Our Home Cooked Meal: Shabu Shabu – Taking the Japan Rail (JR Pass) in Tokyo, Japan



For most people travelling in Japan, besides the rich historical culture, food tourism is likely to be another  highlight for the visitors. Despite the fact that we were surrounded with amazing restaurants in the city, we made sure we reserved one night to enjoy a true local experience by visiting a grocery store & cooked our meal at our Air BnB. We felt that by grocery shopping, we get to see the types of ingredients that the Japanese people like to shop and cook at home.

With our Japan Rail (JR passes), we were able to conveniently hop on and off the JR line. On our way home after a long day of exploring, we decided to check out a local 24-hour grocery store, Hanasama, a name that is known for its quality, selection and location. The chain originally were meant to sell supplies to local restaurants (B2B businesses) but now have expanded to also sell to the public. It offers a wide selection of fresh food in larger portion than your typical family grocer. Store square footage was a bit larger than other grocery market you will find around Tokyo. We were destined to find the freshest ingredients for our homemade “Shabu Shabu”, a Japanese hot pot featuring thinly sliced meat and vegetables along with a dipping sauce.

Upon walking into most supermarkets, you can expect to be greeted by a clean storefront with fresh local produce. If anyone is worried about language barrier, please don’t. The freshness and wholesomeness of the food speaks for themselves. All of the produce was neatly placed together. Never will you find a wilted leaf.

For our vegetable options, we picked up lettuce, enoki, shimeji mushrooms and tofu. Most of you are likely familiar with enokis, the small cap mushrooms, but Shimeji has grown international popularity in recent years. They are the third popular mushrooms in Japan after shiitake and enoki. They are now available in most Asian super markets in Canada. They often come in white or crackled brown caps. They are unique for their sweet nutty, buttery flavor and smooth crunchy texture yet mild mushroom earthy note. It makes a perfect pairing with shabu shabu as the rich flavourful broth add more complexity to the mushroom.

Another “must mention” item was the soft silky tofu. The soy flavor was so clean and refreshing. As you may know, ingredients in tofu are fairly simple: soybean, water, and a coagulant (magnesium chloride or calcium sulfate). Soybean is the most consumed oil seed by Japanese. Almost Japan’s entire domestically grown soybean is non-GMO and exclusively used for local food production. It also makes Japan one of the leading countries in importing high quality non-GMO soybeans.

Being in Japan, of course we had to pick up Waygu beef for our Shabu Shabu. While we see Waygu as a gourmet and premium meat option, it was surprising to see Waygu beef available at all local supermarkets. Being naturally higher in fat with their genetic makeup, it is the perfect addition to our hot pot. The marbling characteristic in the meat is phenomenal. The thinly sliced meat melts in your mouth like butter and balanced by the savoury soup base. Price was considerably fair given that Waygu beef is probably two to three times to price in Canada. It was definitely one of our favourite purchases.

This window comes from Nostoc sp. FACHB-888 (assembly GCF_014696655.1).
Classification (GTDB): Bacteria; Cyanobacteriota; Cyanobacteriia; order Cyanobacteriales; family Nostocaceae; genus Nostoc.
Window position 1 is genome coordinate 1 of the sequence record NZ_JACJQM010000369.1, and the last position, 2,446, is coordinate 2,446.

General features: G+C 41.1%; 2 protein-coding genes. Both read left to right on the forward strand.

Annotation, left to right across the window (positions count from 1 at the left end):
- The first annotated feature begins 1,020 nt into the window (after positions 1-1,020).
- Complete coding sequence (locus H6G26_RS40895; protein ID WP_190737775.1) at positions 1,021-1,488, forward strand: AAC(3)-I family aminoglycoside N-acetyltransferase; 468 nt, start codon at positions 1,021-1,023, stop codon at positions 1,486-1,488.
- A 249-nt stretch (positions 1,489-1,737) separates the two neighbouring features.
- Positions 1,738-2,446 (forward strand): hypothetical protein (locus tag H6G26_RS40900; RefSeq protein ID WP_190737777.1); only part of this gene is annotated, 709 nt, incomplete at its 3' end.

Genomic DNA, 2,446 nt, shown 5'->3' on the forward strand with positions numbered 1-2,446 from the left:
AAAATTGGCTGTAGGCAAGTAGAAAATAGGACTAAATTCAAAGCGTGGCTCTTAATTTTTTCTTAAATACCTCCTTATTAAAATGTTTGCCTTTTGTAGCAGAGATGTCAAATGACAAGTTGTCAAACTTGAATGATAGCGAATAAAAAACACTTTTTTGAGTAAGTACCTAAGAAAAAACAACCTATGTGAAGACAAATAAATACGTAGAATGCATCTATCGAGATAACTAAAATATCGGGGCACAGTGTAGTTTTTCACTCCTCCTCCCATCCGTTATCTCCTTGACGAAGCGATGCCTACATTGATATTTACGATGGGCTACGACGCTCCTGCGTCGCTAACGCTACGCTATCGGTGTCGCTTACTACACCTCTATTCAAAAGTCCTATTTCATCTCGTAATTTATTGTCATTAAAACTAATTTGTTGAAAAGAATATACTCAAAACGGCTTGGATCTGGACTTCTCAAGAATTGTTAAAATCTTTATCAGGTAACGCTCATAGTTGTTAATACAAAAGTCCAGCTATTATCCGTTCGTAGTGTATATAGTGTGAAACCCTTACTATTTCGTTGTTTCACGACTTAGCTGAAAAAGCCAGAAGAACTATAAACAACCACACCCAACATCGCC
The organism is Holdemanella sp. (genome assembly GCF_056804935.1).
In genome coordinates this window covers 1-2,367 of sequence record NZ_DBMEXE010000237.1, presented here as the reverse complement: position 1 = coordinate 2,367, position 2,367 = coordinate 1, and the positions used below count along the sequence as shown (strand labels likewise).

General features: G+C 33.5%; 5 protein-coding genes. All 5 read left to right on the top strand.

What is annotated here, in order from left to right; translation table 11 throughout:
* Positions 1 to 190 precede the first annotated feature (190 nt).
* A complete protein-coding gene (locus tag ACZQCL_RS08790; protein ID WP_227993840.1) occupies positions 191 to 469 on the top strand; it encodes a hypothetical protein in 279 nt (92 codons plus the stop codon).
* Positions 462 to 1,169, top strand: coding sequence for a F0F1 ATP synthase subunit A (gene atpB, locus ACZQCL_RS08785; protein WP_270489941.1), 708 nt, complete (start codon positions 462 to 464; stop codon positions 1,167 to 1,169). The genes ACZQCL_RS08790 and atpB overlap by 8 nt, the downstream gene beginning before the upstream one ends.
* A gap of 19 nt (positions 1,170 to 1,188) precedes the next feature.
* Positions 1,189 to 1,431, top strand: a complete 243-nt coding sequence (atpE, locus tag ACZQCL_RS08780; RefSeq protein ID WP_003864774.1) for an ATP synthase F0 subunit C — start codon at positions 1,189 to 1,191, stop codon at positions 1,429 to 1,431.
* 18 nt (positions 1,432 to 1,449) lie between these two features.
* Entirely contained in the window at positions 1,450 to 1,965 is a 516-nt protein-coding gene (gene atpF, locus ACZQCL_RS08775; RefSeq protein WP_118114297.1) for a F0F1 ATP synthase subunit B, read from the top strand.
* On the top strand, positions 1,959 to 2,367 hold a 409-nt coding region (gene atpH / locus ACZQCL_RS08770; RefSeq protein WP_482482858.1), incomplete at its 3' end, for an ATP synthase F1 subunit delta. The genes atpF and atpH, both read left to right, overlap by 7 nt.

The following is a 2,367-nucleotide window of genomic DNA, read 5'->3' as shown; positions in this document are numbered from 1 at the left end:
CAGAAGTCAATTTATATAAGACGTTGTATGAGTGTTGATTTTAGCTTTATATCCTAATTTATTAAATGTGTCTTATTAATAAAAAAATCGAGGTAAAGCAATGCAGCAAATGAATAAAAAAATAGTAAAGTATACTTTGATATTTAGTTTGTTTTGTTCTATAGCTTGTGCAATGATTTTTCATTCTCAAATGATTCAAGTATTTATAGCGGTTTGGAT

For seafood, we chose some beautiful shrimps, a side of crab and oysters. While the shrimps were cooked and labelled as sashimi grade, we chose to have it in our hot pot. Overall, we were highly satisfied with our discoveries.

While we had an exhausting day discovering Tokyo, we were delighted by our local supermarket experience. We highly recommend anyone staying in Japan to choose an accommodation with a small kitchenette. It is always a nice treat to have the option to kick back and enjoy a home cooked meal. Back at home, we are quite used to going grocery shopping in our car. We were initially a bit concern how difficult it would be to bring all this grocery back.

But after experiencing our first few days with the JR pass, it really shows how convenient it is to have a well established transit system. The unlimited riding allowed us to explore at ease and not have to worry how much we have already spent in transit. Having the JR pass gave us an opportunity to explore everywhere. This includes not only tourist highlights but also local neighbourhood which really added a special touch to our Japan experience.

Want to learn the benefits of the Japan Rail Pass (JR Pass) and where & how to purchase the JR Pass? Click my MoVernie BLOG to find out.

Want to know more about my Japan trip experience and adventures during my visit in Tokyo, Japan? Follow my journey on Instagram (@RealMoVernie) and Twitter (@MoVernie).

For this Japan trip, our team used the Japan Rail Pass as our official mode of transportation, which these JR passes were provided by Japan National Tourism Organization (courtesy from the assistance from both Tokyo & Toronto branch locations). However, as always, the opinions expressed in this post are entirely my own.

I would also like to give a special thanks to Air Canada for providing the return Signature Class flights from Toronto, Canada to Tokyo, Japan. Without such hospitality and assistance by Air Canada, this Japan trip would not have been possible.

Japan Rail Pass
Website: www.JRailPass.com

Japan National Tourism Organization (JNTO) – HQ – Tokyo Location
Website: www.jnto.go.jp
Address: Headquarters 4-4-1 Yotsuya Shinjuku Ward, Tokyo 100-0006, Japan

Japan National Tourism Organization (JNTO) – Toronto Location
Website: www.ILoveJapan.ca
Address: 481 University Ave, Toronto, ON M5G 2E9
Phone: (416) 366-7140

JR East Travel Service Center
Website: www.JREast.co.jp/e/
Located in: Shinjuku Station
Address: 5 Chome-24-55 Sendagaya, Shibuya, Tokyo 151-0051, Japan


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